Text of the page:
Booking A Show
Adapting a book for the screen isn’t easy.
No, really, don’t laugh at the obviousness of that statement! It isn’t. A screenwriter (okay, this is Hollywood we’re talking about…is there a word for a group of scripters, perhaps a Scribe of Sceenwriters?!) has to find the essence of the novel and attempt to bring it to the screen; novels and movies obviously aren’t the same, both can accomplish things of which the other is incapable. Then again, there’s the tendency to option books and then throw out everything but the title and, if you’re lucky, a few character names. Not so much translating a book as transgressing against it. There’s been more than a few film adaptations that I’ve watched then uttered the words “What the *expletive deleted* was THAT?!” afterwards. Except, that’s not the whole story is it? Some of my favorite films weren’t entirely faithful (and in some cases weren’t faithful at *all*) to the original material, yet are still *great* movies and great adaptations. Books aren’t movies and movies aren’t books but both, at their best can succeed on their own terms. As a novel to be novel must be novel then a movie to be movie must be a movie – or something like that at least…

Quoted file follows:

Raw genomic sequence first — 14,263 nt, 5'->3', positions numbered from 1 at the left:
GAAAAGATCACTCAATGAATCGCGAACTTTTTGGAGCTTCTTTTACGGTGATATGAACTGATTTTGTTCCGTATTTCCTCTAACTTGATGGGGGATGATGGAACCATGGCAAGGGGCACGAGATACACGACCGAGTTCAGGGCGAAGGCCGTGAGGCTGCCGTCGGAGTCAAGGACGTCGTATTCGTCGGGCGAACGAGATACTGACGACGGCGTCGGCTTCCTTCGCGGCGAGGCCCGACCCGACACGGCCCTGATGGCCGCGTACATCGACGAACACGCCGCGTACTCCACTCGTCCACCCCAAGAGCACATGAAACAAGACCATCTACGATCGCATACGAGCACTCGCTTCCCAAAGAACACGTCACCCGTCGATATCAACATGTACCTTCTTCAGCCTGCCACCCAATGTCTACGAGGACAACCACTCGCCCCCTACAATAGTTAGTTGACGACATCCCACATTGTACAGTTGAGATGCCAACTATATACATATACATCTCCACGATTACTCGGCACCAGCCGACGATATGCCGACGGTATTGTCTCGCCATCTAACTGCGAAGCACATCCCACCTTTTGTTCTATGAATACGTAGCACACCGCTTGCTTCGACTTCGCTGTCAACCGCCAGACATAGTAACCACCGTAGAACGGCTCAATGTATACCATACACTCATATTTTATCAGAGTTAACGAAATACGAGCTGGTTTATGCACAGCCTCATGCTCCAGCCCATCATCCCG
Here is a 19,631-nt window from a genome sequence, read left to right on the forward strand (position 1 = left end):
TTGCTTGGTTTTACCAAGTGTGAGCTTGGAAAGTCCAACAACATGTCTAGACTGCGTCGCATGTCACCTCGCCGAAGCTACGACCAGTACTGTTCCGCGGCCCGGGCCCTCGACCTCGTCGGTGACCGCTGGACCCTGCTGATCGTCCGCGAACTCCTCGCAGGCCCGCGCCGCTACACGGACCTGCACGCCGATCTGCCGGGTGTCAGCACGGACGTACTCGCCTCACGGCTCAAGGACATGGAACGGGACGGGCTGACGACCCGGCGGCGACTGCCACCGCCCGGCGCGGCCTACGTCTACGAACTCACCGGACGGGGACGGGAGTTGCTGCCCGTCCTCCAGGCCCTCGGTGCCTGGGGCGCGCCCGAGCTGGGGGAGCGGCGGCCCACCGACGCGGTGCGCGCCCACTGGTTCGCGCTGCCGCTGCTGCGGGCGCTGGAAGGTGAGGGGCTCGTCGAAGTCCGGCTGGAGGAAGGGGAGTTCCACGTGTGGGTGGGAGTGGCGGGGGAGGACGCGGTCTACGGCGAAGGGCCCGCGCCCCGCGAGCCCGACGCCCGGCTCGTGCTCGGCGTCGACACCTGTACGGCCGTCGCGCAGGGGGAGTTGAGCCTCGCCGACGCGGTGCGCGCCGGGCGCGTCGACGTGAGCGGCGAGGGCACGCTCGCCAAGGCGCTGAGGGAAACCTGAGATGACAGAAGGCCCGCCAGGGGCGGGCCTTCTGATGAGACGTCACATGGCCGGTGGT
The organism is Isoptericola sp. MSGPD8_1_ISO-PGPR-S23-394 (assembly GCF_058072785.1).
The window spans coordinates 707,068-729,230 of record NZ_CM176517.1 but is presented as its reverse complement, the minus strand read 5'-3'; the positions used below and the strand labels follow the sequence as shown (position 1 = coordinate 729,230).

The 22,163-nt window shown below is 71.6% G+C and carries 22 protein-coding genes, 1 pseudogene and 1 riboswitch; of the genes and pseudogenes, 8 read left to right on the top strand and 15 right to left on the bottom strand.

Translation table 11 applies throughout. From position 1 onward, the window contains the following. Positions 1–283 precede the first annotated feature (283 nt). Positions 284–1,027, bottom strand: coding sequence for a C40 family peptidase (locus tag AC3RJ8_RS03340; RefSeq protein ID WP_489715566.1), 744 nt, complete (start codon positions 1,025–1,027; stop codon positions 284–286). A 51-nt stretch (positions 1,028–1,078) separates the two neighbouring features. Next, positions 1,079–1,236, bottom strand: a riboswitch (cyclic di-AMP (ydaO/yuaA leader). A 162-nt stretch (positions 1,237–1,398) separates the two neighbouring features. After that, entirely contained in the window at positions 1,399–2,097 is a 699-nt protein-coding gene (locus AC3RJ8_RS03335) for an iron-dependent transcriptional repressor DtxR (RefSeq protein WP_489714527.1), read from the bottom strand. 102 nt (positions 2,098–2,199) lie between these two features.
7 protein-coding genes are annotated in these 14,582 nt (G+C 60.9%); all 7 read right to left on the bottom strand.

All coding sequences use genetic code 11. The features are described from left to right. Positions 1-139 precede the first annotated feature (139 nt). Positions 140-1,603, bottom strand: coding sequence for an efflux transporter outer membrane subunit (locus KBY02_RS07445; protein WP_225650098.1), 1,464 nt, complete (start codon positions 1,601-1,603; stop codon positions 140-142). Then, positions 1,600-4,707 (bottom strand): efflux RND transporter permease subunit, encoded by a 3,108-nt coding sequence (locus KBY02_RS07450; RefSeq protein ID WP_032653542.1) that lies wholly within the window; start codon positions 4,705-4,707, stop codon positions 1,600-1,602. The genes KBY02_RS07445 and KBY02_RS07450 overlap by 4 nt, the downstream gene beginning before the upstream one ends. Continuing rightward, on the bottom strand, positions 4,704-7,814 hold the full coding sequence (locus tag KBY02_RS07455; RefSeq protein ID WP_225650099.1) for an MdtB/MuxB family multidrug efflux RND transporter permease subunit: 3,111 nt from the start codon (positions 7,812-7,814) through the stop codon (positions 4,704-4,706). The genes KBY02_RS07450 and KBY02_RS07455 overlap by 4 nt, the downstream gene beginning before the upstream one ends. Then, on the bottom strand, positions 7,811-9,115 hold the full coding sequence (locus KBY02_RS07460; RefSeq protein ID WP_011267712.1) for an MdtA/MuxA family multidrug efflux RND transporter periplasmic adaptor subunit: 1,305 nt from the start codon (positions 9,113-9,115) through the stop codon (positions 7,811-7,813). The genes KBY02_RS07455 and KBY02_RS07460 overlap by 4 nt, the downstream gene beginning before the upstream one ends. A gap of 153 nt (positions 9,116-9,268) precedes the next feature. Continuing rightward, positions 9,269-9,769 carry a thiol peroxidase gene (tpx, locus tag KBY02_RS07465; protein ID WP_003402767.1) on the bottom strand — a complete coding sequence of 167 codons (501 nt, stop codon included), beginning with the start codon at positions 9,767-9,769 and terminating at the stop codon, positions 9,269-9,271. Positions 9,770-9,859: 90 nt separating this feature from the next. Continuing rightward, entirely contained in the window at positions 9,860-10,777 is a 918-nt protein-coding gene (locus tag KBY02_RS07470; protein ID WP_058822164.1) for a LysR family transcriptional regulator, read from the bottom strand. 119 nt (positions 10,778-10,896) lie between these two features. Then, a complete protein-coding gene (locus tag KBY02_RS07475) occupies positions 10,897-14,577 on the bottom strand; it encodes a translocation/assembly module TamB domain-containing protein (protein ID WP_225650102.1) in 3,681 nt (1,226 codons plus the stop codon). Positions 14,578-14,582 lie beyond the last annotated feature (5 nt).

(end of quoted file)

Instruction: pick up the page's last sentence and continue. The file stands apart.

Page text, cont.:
Robert Altman’s “The Long Goodbye” has Elliot Gould as a laid back, somewhat ineffectual, Marlowe disdained even by his own cats but underneath that he’s still Chandler’s “shop-soiled Sir Galahad” and even though the movie is only tangentially related to the source’s plot and situations it is still great (plus apart from Mr Gould it has under-rated character actor Henry Gibson as a sinister psychiatrist so it just *has* to be good, no?!). David Lean’s wonderful “Great Expectations” cuts characters and plot threads, streamlines the narrative, and changes the ending but it all *works*, the result being one of the greatest movies ever made (I should confess that as a child I had the biggest crush on Jean Simmons’s Estella, which, as she treats the boy Pip abominably may be slightly odd… *winks*). Howard Hawks’ The Big Sleep alters some elements, not least so we can get more of that Bogie/Bacall chemistry – which was slightly lacking in the original cut, but the result is faithful to the spirit and evokes the “feel” of Chandler’s novel while preserving much of the plot, it is another magnificent picture (even if Chandler himself confessed to being confused by his own plot). All three are fine movies and there are many more I could mention. I wonder if any of you have favorite adaptations, and, if so, what are they?
If I had time I might bring up screen versions that are *too* faithful and don’t do enough to transform the material for cinema but I fear I have taxed your patience too much already!
This post may be the first in an occasional series on novels and their silver screen adaps, also – be still your beating hearts! – you may see some book-based posts from me in the future, if the wonderful Ms Lester chooses to make it so! Until then – it’s Farewell from Mr Kaplan…